The vagus nerve (cranial nerve X) is a mixed nerve, meaning that it contains both sensory and motor components. Specifically, it has an extensive motor and sensory distribution to thoracic and abdominal viscera, as well as to structures in the pharynx and larynx. It emerges from the brainstem as a bundle of small rootlets. From there, it wanders inferiorly below the head and neck to enter the chest and abdomen. This is how it received its Latin term, vagus, which means “wandering.” There are two major roles of the vagus nerve. First, it functions as the parasympathetic motor output of the autonomic nervous system; and second, it functions to relay information about the viscera to the brain via sensory neurons. These sensory neurons are called primary visceral sensory neurons. In fact, most of the nerve fibers in the vagus nerve are sensory in nature.
Anatomy and Physiology
The vagus nerve originates in the medulla oblongata from four main nuclei: the nucleus solitarius, nucleus ambiguus, dorsal nucleus of the vagus nerve, and spinal trigeminal nucleus. The fibers from the nucleus solitarius receive sensory taste information along with sensory input from organs. The nucleus ambiguus fibers send parasympathetic output to the heart, which is used to lower heart rate. Fibers from the dorsal nucleus of the vagus nerve send parasympathetic output to abdominal organs, which results in increased secretory activity of glands and increased rates of peristalsis. Finally, the spinal trigeminal nucleus receives sensory information from the outer ear and the mucus layer of the larynx. It travels a long distance from its point of origin in the brainstem to the various organs of the neck, thorax, and abdomen that it innervates.
In its journey, cranial nerve X exits the skull through the jugular foramen along with cranial nerves IX and XI. The vagus nerve then descends in a covering (called the carotid sheath) with the internal jugular vein and internal carotid artery, inferiorly through the neck and eventually into the chest and abdomen. Along the way, the vagus nerve gives off several branches on both sides of the body to innervate various organs and/or skeletal muscles. It has two enlargements: the superior ganglion—which is near the opening of the foramen that receives general sensory information and connects with neurons from cranial nerves IX and XI—and the inferior ganglion—which receives sensory input from various organs. Because the vagus nerve carries so many different afferent fibers from so many different visceral organs, it is a very large and thick nerve that is easily identified within the neck, thorax, and abdominal cavity.
In the thorax, the right and left vagus nerves take different paths on their way to the abdomen. The left vagus nerve is closely aligned with the arch of the aorta and gives off a branch, the left recurrent laryngeal nerve. This branch then hooks around a ligament under the arch before ascending up into the neck to supply motor function and sensory sensation to the larynx. On the right side, the right recurrent laryngeal nerve comes off the right vagus nerve much higher up, hooking around the right subclavian artery before ascending up the neck.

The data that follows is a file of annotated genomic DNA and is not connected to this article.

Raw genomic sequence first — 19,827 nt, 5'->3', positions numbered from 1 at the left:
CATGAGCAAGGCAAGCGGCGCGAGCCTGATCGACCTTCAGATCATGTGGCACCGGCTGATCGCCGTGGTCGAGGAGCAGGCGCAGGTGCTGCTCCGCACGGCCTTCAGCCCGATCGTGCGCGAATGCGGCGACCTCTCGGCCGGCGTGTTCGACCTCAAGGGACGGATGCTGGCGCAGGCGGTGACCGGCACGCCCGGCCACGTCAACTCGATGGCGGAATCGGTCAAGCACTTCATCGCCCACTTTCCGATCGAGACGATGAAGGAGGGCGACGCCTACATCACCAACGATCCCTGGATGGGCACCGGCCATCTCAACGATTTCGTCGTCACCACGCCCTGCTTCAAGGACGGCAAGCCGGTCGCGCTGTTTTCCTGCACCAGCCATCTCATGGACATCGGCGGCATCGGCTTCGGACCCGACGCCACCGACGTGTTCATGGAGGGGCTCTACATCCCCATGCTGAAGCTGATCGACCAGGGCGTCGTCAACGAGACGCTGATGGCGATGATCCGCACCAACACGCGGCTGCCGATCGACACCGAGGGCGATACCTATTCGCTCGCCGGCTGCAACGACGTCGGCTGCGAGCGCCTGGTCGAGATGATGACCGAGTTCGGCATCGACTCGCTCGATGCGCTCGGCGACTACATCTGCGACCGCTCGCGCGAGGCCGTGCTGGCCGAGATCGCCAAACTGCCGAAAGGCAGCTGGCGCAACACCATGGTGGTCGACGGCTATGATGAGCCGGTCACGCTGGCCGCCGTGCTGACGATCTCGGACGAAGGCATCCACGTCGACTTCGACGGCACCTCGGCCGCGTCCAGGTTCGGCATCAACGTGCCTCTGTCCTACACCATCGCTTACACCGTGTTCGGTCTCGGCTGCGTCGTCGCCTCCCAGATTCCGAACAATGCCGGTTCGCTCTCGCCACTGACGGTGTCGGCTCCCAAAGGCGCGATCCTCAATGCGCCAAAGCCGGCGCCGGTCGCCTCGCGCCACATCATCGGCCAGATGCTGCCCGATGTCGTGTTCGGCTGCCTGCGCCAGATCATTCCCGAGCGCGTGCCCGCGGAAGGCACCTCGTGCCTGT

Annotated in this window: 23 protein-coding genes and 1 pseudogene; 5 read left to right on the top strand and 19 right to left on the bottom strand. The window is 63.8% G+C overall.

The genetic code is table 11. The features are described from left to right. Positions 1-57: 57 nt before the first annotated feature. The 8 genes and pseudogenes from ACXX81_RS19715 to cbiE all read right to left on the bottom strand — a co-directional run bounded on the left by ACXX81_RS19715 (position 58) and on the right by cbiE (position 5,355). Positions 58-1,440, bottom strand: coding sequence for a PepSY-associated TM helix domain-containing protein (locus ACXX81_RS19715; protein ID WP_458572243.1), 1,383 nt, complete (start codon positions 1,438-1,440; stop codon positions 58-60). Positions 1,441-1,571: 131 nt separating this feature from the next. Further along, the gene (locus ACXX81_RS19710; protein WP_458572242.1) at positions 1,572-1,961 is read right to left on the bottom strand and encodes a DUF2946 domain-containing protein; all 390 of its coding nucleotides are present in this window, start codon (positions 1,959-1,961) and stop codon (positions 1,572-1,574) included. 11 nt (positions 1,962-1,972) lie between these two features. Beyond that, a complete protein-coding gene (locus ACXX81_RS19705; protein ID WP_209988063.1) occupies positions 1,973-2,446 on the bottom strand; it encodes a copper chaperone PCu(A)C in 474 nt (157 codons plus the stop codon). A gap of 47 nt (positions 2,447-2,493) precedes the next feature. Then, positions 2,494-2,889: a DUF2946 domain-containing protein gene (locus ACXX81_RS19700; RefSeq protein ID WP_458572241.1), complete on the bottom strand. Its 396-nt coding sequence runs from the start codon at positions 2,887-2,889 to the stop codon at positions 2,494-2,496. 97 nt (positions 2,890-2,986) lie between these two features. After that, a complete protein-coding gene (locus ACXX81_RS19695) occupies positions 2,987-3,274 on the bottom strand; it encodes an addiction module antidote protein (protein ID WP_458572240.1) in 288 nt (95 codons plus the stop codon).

The recurrent laryngeal nerves innervate the intrinsic muscles of the larynx, such as the thyroarytenoid, posterior and lateral cricoarytenoid, and arytenoid muscles. Because the left recurrent laryngeal nerve passes under the aortic arch, it is longer than the right recurrent laryngeal nerve. Along the way, both recurrent branches give off smaller branches to the heart, esophagus, trachea, and pharyngeal constrictor muscles before reaching their destination, the larynx.
The vagus nerves enter the abdomen through a natural hole in the diaphragm called the esophageal hiatus, which allows the esophagus, vagus nerve, and a few vessels to pass through the diaphragm. This section of cranial nerve X supplies motor parasympathetic fibers to all organs (except the adrenal glands) from the neck down to the latter third of the transverse colon. It also innervates some muscles in the larynx that are involved in speech, the throat, and the palate. Based on the location of the vagus nerves braches, cranial nerve X is responsible for a variety of tasks that include the control of heart rate and blood pressure, gut peristalsis, speech, and breathing.
Clinical Symptoms and Disease
Isolated lesions of the vagus nerve are uncommon, but damage to the recurrent nerves can occur. Cancers of the larynx or thyroid glands or thyroid surgery can injury these nerves. The result is decreased movement of the vocal fold on the damaged side, causing hoarseness. Bilateral damage to the recurrent branch can result in difficulty in swallowing, reduced gag reflexes, and dysarthria (problems with speaking due to the lack of muscle control). To test which vagus nerve is damaged, an easy clinical diagnostic assessment is to see if the patient’s uvula deviates to one side. If it does, the uvula will move away from the side of the lesion. In addition, patients will not be able to elevate their palate.
Robin Michaels and Jennifer L. Hellier
See also: Autonomic Nervous System; Cranial Nerves; Nerves; Peripheral Nervous System; Seizures
Liang, Barbara. (2012). The 12 cranial nerves. Retrieved from http://www.wisc-online.com/objects/ViewObject.aspx?ID=AP11504
Moore, Keith L., Anne M. R. Agur, & Arthur F. Dalley (Eds.). (2010). Essential clinical anatomy (4th ed.). Baltimore, MD: Williams and Wilkins.
Yale University School of Medicine. (1998). Cranial nerves. Retrieved from http://www.yale.edu/cnerves/